Greenwich Polo Club fields a winning team

Leighton Jordan. Photograph by ChiChi Ubiña for Greenwich Polo Club.
Managing director Leighton S. Jordan oversees what happens in an increasingly expanding operation.

Leighton S. Jordan, managing director of Greenwich Polo Club, has always had horses in his life, riding to the hounds at an early age in Easton, Connecticut.

He started playing polo in 1973 as a freshman at Skidmore College in Saratoga Springs, New York, where he founded a team that took on those of Cornell and Texas A&M universities. 

On the club’s website, he says his favorite polo memory was as a senior playing Oxford University Polo Club on Oct. 15, 1977 — the 200th anniversary of the Colonials’ defeat of the British at the Battle of Saratoga, the turning point in the American Revolution.

The same pluck that enabled him to invite the Oxford team to that match led him to contact another polo enthusiast, Peter Brant, regarding Saratoga’s faded polo fields, where members of the prominent Whitney family played in the early part of the 20th century.

“I said I wanted to revitalize the fields and he said, ‘Let’s do it.’” Jordan would go on to manage the Saratoga Polo Association while Brant founded the White Birch polo team in 1979 and Greenwich Polo Club two years later. When Brant wanted to create the Bridgehampton Polo Club on Long Island, he knew whom to call.

Brant, Jordan and players Mariano Aguerre and Nick Manifold today are part of the winning team that oversees Greenwich Polo Club.

“The club has moved ahead,” says Jordan, who’s also Northeast circuit governor of the United States Polo Association. “It’s really operational. And Mariana Castro (director of marketing and events) has done a great job with the marketing.”

While 80 percent of polo is the horses, he says, a key to attracting top teams for the Monty Waterbury Cup, the Silver Cup and the East Coast Open (Aug. 27-Sept. 10) is the field.

“You can’t have a field that is slippery and it can’t be too hard or too soft,” he says. “It has to be well-maintained with good footing and that’s a challenge when you have 10 acres.”

The club uses a special polo bluegrass mix that takes the sun, but there’s also draining, chemistry and aeration involved.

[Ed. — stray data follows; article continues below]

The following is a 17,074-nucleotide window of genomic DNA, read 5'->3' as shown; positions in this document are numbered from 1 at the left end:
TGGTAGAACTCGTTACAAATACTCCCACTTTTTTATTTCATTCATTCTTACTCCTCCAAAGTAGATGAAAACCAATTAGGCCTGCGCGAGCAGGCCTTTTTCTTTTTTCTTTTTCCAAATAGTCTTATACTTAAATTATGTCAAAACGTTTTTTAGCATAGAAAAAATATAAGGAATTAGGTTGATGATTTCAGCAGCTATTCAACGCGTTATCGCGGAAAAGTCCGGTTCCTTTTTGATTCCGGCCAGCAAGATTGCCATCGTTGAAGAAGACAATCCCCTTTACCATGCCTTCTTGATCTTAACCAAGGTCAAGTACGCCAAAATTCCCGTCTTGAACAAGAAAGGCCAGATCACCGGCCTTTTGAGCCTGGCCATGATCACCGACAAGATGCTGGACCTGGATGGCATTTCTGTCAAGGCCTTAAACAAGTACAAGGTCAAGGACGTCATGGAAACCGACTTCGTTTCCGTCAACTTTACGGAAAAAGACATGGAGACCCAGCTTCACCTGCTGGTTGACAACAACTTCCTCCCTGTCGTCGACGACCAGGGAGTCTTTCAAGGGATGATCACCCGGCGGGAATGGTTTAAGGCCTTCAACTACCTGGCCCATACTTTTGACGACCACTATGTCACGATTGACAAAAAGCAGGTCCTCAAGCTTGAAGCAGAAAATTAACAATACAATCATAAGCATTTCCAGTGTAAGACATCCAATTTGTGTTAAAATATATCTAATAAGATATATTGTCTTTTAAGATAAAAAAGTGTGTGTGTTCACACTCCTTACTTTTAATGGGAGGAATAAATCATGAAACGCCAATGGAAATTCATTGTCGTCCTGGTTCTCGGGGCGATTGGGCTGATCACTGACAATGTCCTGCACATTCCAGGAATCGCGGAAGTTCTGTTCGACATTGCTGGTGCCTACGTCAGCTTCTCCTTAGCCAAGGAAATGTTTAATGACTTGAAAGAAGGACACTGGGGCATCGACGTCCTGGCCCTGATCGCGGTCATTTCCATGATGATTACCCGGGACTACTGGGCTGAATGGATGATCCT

“We spend a lot of time on it and it shows,” Jordan says. “We have the best field in the country.”

In polo what happens off the field is almost as important as what happens on it. Luxury food, car, travel and retail vendors make up many of the billowing white pavilions that line the green expanse.

“Our goal is to work with our partners to create continuity every Sunday,” Castro says. 

The Pony Bar continues, with the Pony Hour from 2 to 3 p.m. right before match time, featuring food and cocktails by area vendors. Hublot, the Swiss watch manufacturer, will have a display during the East Coast Open and will be awarding a watch to the Most Valuable Player at the tournament’s conclusion on Sept. 10, while equestrian Realtor Maria Mendelsohn will present a blanket to the best pony in the event and a cash prize to its groom; and the island of Barbados, celebrating its cuisine at the Open, will be giving away a trip for two.

Audi will have a VIP tent during the open for the third year in a row. Audi and Tesla are partnering with Greenwich Polo in the club’s season, and handbag designer Jeffrey Levinson will be honoring them with custom clutches for their marketing directors — Nathalie Carpenter and Ashley Vaness respectively. The Hospital for Special Surgery will also be celebrating its third year at the event.

As the USPA Network and website streams the action, Greenwich Polo will also look to its future. Between the second and third chukker, or period, of the finals, Polo Training Foundation will honor two young players who have contributed to the game. Work to Ride, a nonprofit that provides underserved youth with educational, vocational and equestrian training, will have a pop-up booth. Its ambassadors include Kareem Rosser and Shariah Harris, who rode for the Postage Stamp Farm team during the recent Silver Cup at the club.

Sounds like a party every Sunday.

Says Jordan,  “It is.”

The draw for the East Coast Open takes place Aug. 23 with riders, horses and Audis greeting the public outside of Shreve, Crump & Lowe on Greenwich Avenue from 6 to 7 p.m. For more, visit

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